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AGENDA get more applications at postgraduate level than Oxford and Cambridge, and we’re undeniably in a growth area. The tricky bit is where people want to work in high profile areas, such as directing, writing or producing, yet that might not be where the demand is. That’s why we’ve developed courses such as script supervision and production accounting, because there’s a real industry skills gap in those areas. You need to focus to thrive We’re postgraduate, so that means although it’s not a prerequisite - that most students have already done an undergraduate degree in a generalist area. What they come to us for is to build a portfolio and specialise in a particular area. The film and television industry is not a generalist discipline – you build a career and life in a particular area. And it’s only because of the specific nature of what we do and because people spend two years building a portfolio that within a few weeks of graduating they have the potential to get top jobs. For example, one of our 2017 composing graduates, Segun Akinola, has just been announced as the new composer for Dr Who, which I don’t think would have happened if he’d done a bit of sound, a bit of editing and a bit of composing. He got that job because he focused. Be clear in what you want to achieve We also run diplomas, which are typically a year long, in particular areas such as production management, because there would be diminishing returns in areas like that if students were here for two years. A one-year Production Management diploma is just as valuable as a two-year MA in many ways because graduates are going to join at a junior level anyway, whereas with directing you’re using the second year to create a set of original films and work which becomes a way of getting hired on top shows. I always say at open days: “If you don’t know what you want to do but you know you want to broadly work in the film or television industry, this isn’t the right place for you. Only come here if you’re really clear where you want to be as we can help you achieve that.” Experience and learning work together The whole philosophy of how the courses are taught is learning by doing. Students learn how to be a production manager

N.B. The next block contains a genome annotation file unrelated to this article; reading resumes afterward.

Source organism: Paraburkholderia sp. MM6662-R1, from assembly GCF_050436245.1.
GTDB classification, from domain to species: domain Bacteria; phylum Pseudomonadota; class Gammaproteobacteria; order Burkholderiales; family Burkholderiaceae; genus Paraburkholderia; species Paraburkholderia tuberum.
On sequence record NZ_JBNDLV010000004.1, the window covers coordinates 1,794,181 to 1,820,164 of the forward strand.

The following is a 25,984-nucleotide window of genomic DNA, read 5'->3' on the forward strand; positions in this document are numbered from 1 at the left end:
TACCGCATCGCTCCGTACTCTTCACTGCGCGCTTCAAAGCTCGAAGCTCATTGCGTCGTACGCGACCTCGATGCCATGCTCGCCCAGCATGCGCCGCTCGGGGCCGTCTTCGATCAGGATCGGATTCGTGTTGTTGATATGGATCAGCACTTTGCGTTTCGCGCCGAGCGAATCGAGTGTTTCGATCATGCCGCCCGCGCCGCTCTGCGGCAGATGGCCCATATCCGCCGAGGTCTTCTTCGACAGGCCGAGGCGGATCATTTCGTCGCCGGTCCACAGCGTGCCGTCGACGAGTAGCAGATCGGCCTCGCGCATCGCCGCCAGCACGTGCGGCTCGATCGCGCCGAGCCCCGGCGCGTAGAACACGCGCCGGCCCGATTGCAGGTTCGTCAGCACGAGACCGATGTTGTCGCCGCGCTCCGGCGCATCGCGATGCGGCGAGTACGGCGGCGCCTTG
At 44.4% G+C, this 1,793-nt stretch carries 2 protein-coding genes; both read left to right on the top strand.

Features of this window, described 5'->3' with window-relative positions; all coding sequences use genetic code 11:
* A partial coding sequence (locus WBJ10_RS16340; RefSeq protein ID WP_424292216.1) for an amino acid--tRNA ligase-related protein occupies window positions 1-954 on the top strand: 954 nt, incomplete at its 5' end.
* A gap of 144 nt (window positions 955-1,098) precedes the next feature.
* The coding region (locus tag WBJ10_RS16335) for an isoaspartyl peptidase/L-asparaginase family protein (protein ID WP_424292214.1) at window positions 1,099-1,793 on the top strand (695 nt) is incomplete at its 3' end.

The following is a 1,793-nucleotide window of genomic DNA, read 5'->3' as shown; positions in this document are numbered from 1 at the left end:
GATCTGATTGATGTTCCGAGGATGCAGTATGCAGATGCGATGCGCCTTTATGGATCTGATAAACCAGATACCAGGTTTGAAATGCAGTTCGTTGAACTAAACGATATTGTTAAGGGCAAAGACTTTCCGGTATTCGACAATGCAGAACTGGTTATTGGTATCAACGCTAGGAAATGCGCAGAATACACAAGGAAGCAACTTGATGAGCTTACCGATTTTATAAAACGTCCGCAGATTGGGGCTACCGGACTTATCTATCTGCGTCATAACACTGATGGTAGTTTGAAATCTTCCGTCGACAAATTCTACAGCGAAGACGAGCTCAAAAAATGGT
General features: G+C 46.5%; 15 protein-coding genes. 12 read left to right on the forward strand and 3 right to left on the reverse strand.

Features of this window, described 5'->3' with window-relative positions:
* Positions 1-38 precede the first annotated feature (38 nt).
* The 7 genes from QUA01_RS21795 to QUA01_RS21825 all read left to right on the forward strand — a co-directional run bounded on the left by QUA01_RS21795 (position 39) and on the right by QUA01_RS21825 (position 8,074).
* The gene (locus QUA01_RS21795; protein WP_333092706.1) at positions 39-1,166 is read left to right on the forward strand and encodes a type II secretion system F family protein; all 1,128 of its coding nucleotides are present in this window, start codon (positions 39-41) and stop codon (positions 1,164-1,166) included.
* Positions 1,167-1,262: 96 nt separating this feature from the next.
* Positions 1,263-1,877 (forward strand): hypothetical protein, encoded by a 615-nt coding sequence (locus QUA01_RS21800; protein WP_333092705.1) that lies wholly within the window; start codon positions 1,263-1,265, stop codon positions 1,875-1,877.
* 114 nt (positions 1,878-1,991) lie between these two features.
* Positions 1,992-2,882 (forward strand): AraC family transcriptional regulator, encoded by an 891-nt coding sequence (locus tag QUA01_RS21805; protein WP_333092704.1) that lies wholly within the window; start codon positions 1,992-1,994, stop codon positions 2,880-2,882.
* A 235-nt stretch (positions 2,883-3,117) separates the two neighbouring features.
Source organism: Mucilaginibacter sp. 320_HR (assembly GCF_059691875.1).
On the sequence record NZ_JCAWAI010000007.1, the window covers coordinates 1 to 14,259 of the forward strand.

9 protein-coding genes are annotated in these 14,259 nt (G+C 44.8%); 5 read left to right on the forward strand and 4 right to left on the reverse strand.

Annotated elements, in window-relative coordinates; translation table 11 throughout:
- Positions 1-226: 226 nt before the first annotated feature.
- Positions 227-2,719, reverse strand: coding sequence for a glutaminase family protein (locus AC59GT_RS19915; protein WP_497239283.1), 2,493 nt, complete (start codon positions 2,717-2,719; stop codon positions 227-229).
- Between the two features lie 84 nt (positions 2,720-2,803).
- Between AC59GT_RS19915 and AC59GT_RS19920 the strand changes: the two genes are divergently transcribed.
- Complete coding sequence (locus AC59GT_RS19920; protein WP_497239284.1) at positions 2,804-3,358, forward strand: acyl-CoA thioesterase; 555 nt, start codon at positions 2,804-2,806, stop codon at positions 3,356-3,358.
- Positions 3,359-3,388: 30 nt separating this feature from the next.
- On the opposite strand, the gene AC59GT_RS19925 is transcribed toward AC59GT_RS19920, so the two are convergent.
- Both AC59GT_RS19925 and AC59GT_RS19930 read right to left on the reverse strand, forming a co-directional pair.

LATEST UPDATES by production managing multiple films. They learn how to be a composer by doing the music for games, animations, fictions and documentaries. The teaching and the workshops wrap around that rather than workshops running separately. Every course has great exposure to the industry so, on screenwriting for example, they don’t do work experience but spend a lot of time with production companies interfacing with development people; on the Production Management Diploma, students do month-long placements, so it depends on the discipline. You can always learn something We’re probably the biggest provider of short courses for the film and television industry in the UK and have a reputation for being able to support people at an early or mid-career stage. The short courses are not for people who know nothing: they are for people who are already working but want to expand their skillset. For example, someone may have been working in development for some time but they want to understand production more so they go on a short course to expand their horizons. We work with about 700 people a year on short courses and they are very practical. You have to build up a track record The fact is that you’re never going to get given the gig of shooting a high-end TV drama or a feature unless you’ve done it before, so you have to build a portfolio and track record as a DOP, which is different to being an assistant in the camera department. You need a slate of work where you’ve made the choices. By coming to film school you get to do that, and a lot of our students come because they’ve tried to work their way up. They might have finished their undergraduate degree at 21 and worked for a couple of years in the industry, but they can’t seem to make that jump to the next level of their career; they come here and spend two years building a portfolio, so that when they leave they have a real chance of getting the break they want. Don’t be allergic to ‘practical’ We don’t see ourselves as being an academic route but rather a very practical route. What students are paying for is the space, time and support to make a portfolio of work. Some people say ‘don’t go to film school, go and make a film’, but I would argue that the fees to come here